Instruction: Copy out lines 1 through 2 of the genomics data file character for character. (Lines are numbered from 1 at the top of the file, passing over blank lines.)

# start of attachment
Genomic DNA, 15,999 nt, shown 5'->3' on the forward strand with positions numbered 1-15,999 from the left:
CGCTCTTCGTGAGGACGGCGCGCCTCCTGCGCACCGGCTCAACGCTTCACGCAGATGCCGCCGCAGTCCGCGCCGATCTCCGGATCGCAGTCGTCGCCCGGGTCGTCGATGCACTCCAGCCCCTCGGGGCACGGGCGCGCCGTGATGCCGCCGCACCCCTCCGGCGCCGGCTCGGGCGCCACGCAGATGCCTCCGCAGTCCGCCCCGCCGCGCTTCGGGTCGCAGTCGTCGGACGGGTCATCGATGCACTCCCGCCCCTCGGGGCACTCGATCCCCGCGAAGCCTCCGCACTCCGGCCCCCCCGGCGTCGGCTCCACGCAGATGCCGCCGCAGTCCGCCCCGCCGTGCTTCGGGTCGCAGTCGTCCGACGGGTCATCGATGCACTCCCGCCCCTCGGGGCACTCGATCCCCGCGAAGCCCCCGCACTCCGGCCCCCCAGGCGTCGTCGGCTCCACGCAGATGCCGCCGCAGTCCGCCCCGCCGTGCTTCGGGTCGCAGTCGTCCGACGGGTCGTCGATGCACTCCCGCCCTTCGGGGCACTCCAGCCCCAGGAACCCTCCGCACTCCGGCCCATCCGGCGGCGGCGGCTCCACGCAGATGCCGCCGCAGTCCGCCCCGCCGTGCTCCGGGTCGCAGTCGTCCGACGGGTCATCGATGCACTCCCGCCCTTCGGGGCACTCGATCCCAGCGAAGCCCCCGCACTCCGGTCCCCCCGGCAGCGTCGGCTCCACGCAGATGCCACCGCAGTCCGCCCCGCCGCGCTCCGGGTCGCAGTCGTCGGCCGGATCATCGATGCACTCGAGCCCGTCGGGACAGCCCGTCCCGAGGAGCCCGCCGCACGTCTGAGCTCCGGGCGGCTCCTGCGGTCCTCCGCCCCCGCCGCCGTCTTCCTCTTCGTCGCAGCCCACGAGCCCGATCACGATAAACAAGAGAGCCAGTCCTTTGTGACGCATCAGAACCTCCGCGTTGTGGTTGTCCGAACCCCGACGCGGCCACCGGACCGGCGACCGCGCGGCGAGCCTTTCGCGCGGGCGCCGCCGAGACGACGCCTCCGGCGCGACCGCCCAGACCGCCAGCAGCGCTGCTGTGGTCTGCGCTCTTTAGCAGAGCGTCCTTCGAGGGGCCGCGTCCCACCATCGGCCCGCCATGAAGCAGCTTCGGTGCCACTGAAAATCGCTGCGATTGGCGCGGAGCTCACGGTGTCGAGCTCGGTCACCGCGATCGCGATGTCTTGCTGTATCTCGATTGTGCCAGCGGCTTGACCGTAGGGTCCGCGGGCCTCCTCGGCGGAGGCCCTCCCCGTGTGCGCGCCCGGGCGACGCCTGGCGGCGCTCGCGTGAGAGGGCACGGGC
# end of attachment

Genomic DNA, 15,999 nt, shown 5'->3' on the forward strand with positions numbered 1-15,999 from the left:
CGCTCTTCGTGAGGACGGCGCGCCTCCTGCGCACCGGCTCAACGCTTCACGCAGATGCCGCCGCAGTCCGCGCCGATCTCCGGATCGCAGTCGTCGCCCGGGTCGTCGATGCACTCCAGCCCCTCGGGGCACGGGCGCGCCGTGATGCCGCCGCACCCCTCCGGCGCCGGCTCGGGCGCCACGCAGATGCCTCCGCAGTCCGCCCCGCCGCGCTTCGGGTCGCAGTCGTCGGACGGGTCATCGATGCACTCCCGCCCCTCGGGGCACTCGATCCCCGCGAAGCCTCCGCACTCCGGCCCCCCCGGCGTCGGCTCCACGCAGATGCCGCCGCAGTCCGCCCCGCCGTGCTTCGGGTCGCAGTCGTCCGACGGGTCATCGATGCACTCCCGCCCCTCGGGGCACTCGATCCCCGCGAAGCCCCCGCACTCCGGCCCCCCAGGCGTCGTCGGCTCCACGCAGATGCCGCCGCAGTCCGCCCCGCCGTGCTTCGGGTCGCAGTCGTCCGACGGGTCGTCGATGCACTCCCGCCCTTCGGGGCACTCCAGCCCCAGGAACCCTCCGCACTCCGGCCCATCCGGCGGCGGCGGCTCCACGCAGATGCCGCCGCAGTCCGCCCCGCCGTGCTCCGGGTCGCAGTCGTCCGACGGGTCATCGATGCACTCCCGCCCTTCGGGGCACTCGATCCCAGCGAAGCCCCCGCACTCCGGTCCCCCCGGCAGCGTCGGCTCCACGCAGATGCCACCGCAGTCCGCCCCGCCGCGCTCCGGGTCGCAGTCGTCGGCCGGATCATCGATGCACTCGAGCCCGTCGGGACAGCCCGTCCCGAGGAGCCCGCCGCACGTCTGAGCTCCGGGCGGCTCCTGCGGTCCTCCGCCCCCGCCGCCGTCTTCCTCTTCGTCGCAGCCCACGAGCCCGATCACGATAAACAAGAGAGCCAGTCCTTTGTGACGCATCAGAACCTCCGCGTTGTGGTTGTCCGAACCCCGACGCGGCCACCGGACCGGCGACCGCGCGGCGAGCCTTTCGCGCGGGCGCCGCCGAGACGACGCCTCCGGCGCGACCGCCCAGACCGCCAGCAGCGCTGCTGTGGTCTGCGCTCTTTAGCAGAGCGTCCTTCGAGGGGCCGCGTCCCACCATCGGCCCGCCATGAAGCAGCTTCGGTGCCACTGAAAATCGCTGCGATTGGCGCGGAGCTCACGGTGTCGAGCTCGGTCACCGCGATCGCGATGTCTTGCTGTATCTCGATTGTGCCAGCGGCTTGACCGTAGGGTCCGCGGGCCTCCTCGGCGGAGGCCCTCCCCGTGTGCGCGCCCGGGCGACGCCTGGCGGCGCTCGCGTGAGAGGGCACGGGC